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God of Many Chances

  • reviewed by Russ Breimeier Copyright Christianity Today International
  • 2003 1 Oct
God of Many Chances
Sounds like … one of the classic voices behind First Call delivering the Christian pop of Amy Grant, Margaret Becker, or Kathy Troccoli with the sophistication of Annie LennoxAt a glance … Bonnie Keen and her producer husband get everything right with this intelligently produced, emotionally written, and musically diverse adult contemporary pop album, featuring Keen's impressive vocal abilities.

Music critics are sometimes perceived as being too hard on adult contemporary pop, not giving credit where it's due for inspiriational music. But as music critics, we're called to analyze, and if an artist fails to offer anything distinctive or unique—musically or lyrically—we shouldn't give a pass for good intentions alone. We identify mediocrity for the sake of excellence, reserving high praise for truly impressive albums … such as Bonnie Keen's second solo effort, God of Many Chances.

Keen is best known as a key member of Christian pop vocal group First Call, which disbanded in the mid-'90s. Since then, Keen has wrestled with the emotional effects of a painful divorce and the struggles of single motherhood. Over the years, she has gradually bounced back as an author (God Loves Messy People), a speaker (at Women of Virtue conferences), a recording artist (releasing her solo debut, Marked for Life, in 1999), and a wife (marrying Grammy Award-winning producer Brent King).

Her husband produced the 12 tracks on God of Many Chances, covering an incredible range of styles from traditional hymns to AC pop ballads, from African chant to worshipful arias. The album opens on a traditional note, with Keen's multi-tracked vocals singing "To God the Father and the Risen Christ" over a pipe organ, then segues neatly into "Sweet Forgiveness," a beautifully produced pop track about God's grace: "There is no shame for the heart that is broken/It's life in You I gain by laying down despair." This followed by the First Call classic, "Parable of the River," truly an album highlight. It begins with a taste of bluegrass, Keen singing "Shall We Gather at the River" with Ricky Skaggs and his wife, Sharon, accompanied by daughter Molly Skaggs on accordion. From there, it takes a complete left turn with Middle Eastern-influenced programmed pop, driven by some of the biggest drum sounds you'll hear.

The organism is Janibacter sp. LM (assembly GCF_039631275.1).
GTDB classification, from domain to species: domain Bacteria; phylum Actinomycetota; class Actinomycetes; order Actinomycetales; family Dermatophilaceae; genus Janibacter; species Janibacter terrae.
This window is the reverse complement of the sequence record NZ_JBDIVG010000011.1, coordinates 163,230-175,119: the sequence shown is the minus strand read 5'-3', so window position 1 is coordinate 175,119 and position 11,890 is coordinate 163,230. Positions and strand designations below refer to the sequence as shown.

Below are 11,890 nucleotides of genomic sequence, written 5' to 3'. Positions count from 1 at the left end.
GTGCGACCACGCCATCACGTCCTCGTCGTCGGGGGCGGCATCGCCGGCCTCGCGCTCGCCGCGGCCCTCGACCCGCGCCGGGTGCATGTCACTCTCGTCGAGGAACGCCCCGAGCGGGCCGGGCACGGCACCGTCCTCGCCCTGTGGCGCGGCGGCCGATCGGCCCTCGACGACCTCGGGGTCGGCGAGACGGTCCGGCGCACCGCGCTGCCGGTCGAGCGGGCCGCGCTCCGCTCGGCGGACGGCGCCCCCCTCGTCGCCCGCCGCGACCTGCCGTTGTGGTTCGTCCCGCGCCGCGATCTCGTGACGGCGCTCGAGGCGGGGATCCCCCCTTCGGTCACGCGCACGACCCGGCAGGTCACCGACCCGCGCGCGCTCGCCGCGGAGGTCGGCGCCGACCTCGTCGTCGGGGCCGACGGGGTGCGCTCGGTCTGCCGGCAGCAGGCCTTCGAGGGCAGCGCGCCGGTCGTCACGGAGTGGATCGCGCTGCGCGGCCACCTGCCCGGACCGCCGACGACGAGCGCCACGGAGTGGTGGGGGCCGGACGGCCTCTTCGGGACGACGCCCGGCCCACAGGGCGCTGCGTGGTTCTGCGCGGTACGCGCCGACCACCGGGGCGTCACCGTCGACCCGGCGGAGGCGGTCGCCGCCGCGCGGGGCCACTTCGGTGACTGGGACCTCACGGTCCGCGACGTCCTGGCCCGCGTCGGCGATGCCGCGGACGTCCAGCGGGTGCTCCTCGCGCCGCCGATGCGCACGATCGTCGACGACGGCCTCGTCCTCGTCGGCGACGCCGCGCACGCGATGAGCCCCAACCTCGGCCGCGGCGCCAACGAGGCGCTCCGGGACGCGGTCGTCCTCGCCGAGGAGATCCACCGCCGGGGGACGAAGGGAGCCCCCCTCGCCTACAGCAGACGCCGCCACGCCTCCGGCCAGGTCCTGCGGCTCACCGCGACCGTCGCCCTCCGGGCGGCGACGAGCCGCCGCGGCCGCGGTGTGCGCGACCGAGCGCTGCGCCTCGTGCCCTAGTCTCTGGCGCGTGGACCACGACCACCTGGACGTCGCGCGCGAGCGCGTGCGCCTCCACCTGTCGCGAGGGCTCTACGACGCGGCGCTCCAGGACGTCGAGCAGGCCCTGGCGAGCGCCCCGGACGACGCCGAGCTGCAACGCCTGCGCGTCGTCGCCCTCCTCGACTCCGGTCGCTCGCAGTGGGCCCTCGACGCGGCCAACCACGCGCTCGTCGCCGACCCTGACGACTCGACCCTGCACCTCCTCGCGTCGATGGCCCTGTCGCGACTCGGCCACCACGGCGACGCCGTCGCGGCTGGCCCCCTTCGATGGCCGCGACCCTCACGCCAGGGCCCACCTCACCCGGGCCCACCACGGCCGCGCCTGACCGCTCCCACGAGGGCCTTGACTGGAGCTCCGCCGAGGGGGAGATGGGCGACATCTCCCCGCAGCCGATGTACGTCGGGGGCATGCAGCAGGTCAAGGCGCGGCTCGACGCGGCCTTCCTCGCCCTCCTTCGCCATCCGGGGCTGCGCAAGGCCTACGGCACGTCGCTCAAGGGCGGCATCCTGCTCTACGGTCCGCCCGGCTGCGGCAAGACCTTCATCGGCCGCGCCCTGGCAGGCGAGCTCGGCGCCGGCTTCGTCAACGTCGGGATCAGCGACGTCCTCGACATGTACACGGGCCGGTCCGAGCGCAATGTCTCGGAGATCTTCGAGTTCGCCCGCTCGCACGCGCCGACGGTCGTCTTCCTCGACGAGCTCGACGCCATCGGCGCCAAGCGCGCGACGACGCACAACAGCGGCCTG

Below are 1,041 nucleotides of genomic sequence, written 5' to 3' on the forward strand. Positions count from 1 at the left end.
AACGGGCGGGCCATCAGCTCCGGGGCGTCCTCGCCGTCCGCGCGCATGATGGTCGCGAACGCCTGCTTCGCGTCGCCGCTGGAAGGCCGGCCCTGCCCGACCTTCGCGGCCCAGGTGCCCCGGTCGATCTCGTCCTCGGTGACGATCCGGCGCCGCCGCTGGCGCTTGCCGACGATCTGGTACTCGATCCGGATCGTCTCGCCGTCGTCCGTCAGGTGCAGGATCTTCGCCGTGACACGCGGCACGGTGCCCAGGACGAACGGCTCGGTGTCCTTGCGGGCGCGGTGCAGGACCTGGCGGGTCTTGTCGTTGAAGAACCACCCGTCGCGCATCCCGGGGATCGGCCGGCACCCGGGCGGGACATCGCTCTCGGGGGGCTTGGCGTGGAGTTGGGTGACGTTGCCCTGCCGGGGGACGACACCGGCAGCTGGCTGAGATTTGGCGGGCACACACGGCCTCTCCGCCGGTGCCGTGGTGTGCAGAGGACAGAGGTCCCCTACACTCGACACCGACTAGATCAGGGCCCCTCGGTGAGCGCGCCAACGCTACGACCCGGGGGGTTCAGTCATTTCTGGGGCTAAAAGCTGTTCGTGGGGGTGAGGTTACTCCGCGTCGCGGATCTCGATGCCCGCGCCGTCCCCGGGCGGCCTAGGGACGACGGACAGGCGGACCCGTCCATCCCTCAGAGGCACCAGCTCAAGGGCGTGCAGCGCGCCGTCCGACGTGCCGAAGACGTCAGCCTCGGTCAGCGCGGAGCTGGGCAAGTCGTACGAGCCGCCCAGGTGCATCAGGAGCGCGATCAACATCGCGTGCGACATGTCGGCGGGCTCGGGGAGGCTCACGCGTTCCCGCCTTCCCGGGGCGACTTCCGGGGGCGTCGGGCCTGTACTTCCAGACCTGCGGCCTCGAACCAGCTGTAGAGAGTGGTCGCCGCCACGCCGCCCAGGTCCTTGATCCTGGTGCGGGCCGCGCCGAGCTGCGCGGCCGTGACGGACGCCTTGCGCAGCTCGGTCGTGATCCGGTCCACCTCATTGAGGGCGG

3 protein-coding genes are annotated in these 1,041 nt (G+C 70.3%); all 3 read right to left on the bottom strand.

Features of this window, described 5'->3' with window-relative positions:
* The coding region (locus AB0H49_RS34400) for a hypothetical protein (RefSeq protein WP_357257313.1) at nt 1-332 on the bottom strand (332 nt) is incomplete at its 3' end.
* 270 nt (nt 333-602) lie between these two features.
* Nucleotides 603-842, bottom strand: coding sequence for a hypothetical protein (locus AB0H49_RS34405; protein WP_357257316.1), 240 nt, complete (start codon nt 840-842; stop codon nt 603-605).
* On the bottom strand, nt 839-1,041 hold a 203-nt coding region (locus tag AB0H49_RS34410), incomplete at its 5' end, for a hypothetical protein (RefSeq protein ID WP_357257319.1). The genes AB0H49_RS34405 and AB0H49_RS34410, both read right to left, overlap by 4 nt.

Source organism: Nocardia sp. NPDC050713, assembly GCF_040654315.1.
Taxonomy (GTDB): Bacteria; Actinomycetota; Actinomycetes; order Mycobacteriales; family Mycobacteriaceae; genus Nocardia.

Themes of hope and grace abound, such as the standout ballad, "When God Says No," co-written with Keen's friend Suzanne Gaither Jennings (Bill and Gloria's daughter). Emotions run high thanks to Keen's expressive vocal performance, the pretty orchestration, and the affecting lyrics about understanding God's will: "When God says no, he's always saying yes/Yes, I will protect you/Yes, my child, I know what's best." The title track is simply another well-written and produced ballad of grace and forgiveness, while the soulful pop of "Lay It Down" encourages us to leave our worries and burdens behind. Especially poetic is "Something Was Broken," an upbeat pop/rock song creatively expressing the power of prayer: "Something was broken way up in the sky/Some face of evil felt its very first cry/Darkness was shattered/Chains of despair fell like a whisper/With the words of a prayer."

God of Many Chances offers other traditional touches, such as a stirring piano-and-strings arrangement of "My Jesus, I Love Thee," and an incredible a cappella vocal arrangement by Keen on "Benediction." But you definitely know you're listening to a creative album when the people involved can make "Kum Ba Ya" interesting. Dedicated to the children served by Christian relief agency World Vision, Keen again incredibly sings all the vocals here in an authentic African arrangement worthy of Selah or The Lion King, with new verses that resonate with the familiar campfire chorus.

This album gets it right in every way. The songs are eclectic, each track distinctive and delightful rather than bleeding into each other. Keen's husband, who has impressive pop production sensibilities, deserves much praise, developing an album that's not just one more typical Nashville Christian pop CD with the same production and musician tendencies. Of all the talented musicians on this disc, specific credit goes to the great keyboard work by David Hamilton, Mike Lawler's programming skills, and the soulful guest appearance by Stephen Alexandersen (on "Lay It Down"). And of course, best of all are Keen's stunning vocal talents, offering enough expression and nuance to captivate from song to song; her layered vocals often match the similarly glorious sounds of Annie Lennox.

Because it's on a small label, I doubt you'll hear any of this album on the radio. You may even have trouble finding it in some stores—try if all else fails. Nevertheless, God of Many Chances is a richly textured pop triumph. I dare fans of adult contemporary pop to give this album a listen and come away unmoved.